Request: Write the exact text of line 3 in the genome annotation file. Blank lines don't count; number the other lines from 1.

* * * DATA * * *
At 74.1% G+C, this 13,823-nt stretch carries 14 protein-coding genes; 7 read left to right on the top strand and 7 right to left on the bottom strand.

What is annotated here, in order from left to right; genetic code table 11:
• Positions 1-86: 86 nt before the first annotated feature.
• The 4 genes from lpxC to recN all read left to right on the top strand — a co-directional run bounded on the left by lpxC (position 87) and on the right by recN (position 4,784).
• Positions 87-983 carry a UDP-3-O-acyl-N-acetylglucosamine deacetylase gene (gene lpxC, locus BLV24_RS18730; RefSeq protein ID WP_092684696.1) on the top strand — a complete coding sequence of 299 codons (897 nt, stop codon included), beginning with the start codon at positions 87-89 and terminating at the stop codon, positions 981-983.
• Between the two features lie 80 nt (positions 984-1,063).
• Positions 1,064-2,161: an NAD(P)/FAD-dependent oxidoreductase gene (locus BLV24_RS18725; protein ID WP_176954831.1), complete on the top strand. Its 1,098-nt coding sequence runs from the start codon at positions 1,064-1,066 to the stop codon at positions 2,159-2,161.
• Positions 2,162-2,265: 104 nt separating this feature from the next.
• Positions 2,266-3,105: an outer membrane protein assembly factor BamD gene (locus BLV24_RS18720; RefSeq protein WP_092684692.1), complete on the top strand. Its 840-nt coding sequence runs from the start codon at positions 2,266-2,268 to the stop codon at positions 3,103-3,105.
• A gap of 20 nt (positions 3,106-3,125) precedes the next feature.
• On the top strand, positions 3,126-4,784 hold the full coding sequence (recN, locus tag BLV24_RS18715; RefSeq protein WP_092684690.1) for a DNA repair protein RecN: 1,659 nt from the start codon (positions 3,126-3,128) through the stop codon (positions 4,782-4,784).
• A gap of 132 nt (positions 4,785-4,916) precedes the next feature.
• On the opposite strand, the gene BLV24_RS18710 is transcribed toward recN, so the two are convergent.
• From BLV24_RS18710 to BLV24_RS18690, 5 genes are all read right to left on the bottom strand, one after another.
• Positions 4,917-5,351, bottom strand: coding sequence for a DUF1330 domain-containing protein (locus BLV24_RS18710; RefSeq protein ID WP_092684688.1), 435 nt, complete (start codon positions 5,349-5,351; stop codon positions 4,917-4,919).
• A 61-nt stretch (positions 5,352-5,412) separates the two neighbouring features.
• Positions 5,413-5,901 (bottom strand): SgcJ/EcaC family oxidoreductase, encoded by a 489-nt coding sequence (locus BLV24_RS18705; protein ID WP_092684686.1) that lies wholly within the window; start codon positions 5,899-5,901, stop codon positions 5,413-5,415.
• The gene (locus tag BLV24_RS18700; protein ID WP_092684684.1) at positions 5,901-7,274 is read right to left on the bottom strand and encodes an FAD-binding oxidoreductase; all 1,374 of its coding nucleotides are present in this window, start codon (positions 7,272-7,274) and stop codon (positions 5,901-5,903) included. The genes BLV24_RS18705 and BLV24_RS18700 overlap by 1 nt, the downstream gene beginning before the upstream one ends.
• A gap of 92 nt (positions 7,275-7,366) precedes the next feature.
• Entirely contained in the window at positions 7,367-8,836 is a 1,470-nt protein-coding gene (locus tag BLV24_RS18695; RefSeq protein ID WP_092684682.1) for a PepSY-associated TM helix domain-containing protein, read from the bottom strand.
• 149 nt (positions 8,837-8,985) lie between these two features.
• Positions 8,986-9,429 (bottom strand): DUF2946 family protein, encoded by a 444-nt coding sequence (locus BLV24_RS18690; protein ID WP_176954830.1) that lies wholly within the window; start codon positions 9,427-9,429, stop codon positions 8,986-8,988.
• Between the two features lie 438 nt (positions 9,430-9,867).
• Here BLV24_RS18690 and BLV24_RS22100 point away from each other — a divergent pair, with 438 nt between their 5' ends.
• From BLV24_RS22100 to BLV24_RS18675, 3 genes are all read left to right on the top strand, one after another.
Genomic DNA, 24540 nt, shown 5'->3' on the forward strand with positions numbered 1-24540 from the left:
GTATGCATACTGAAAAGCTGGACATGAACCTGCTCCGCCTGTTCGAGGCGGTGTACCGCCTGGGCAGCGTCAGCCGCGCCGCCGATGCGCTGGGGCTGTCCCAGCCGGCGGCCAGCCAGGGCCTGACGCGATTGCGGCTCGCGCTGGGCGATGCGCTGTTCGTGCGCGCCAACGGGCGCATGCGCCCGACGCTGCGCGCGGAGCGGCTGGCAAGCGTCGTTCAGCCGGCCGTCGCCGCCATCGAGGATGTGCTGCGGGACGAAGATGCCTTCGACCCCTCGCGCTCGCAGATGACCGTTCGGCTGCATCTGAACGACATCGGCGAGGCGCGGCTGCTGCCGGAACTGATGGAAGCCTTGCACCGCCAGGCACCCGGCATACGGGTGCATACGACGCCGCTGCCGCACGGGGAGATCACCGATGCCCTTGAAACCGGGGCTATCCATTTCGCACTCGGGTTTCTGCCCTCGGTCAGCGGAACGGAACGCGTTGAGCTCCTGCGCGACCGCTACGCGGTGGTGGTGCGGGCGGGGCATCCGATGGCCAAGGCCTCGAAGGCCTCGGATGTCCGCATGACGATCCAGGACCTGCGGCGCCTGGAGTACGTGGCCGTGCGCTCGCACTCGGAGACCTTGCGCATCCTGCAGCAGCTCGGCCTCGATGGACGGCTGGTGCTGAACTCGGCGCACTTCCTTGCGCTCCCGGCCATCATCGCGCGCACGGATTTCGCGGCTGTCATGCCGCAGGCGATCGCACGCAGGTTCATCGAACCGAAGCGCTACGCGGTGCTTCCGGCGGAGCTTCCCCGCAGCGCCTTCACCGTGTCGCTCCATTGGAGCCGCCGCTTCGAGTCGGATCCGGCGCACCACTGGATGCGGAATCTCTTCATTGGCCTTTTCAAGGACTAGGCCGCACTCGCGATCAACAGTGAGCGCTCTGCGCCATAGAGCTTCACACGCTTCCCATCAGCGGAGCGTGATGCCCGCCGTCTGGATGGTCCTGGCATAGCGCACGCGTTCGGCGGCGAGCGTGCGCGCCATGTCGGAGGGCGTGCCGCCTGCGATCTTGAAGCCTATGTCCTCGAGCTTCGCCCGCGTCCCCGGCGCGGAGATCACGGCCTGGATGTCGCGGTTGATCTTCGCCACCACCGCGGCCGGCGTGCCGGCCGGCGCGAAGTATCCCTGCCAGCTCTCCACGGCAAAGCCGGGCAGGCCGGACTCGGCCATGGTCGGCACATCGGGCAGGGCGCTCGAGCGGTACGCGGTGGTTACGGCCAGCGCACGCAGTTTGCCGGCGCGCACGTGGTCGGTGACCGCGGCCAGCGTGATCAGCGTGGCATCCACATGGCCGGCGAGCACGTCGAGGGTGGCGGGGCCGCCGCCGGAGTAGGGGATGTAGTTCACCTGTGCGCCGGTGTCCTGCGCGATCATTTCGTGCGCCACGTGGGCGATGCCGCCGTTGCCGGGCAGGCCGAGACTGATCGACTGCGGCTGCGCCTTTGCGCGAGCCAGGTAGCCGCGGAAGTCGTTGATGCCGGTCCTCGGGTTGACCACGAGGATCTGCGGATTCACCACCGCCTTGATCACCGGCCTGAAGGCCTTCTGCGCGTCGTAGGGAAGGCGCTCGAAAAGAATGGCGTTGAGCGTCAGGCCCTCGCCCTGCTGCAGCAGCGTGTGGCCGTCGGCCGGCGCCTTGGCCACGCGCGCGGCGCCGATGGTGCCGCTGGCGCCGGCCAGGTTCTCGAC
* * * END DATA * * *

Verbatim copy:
• Positions 1-86: 86 nt before the first annotated feature.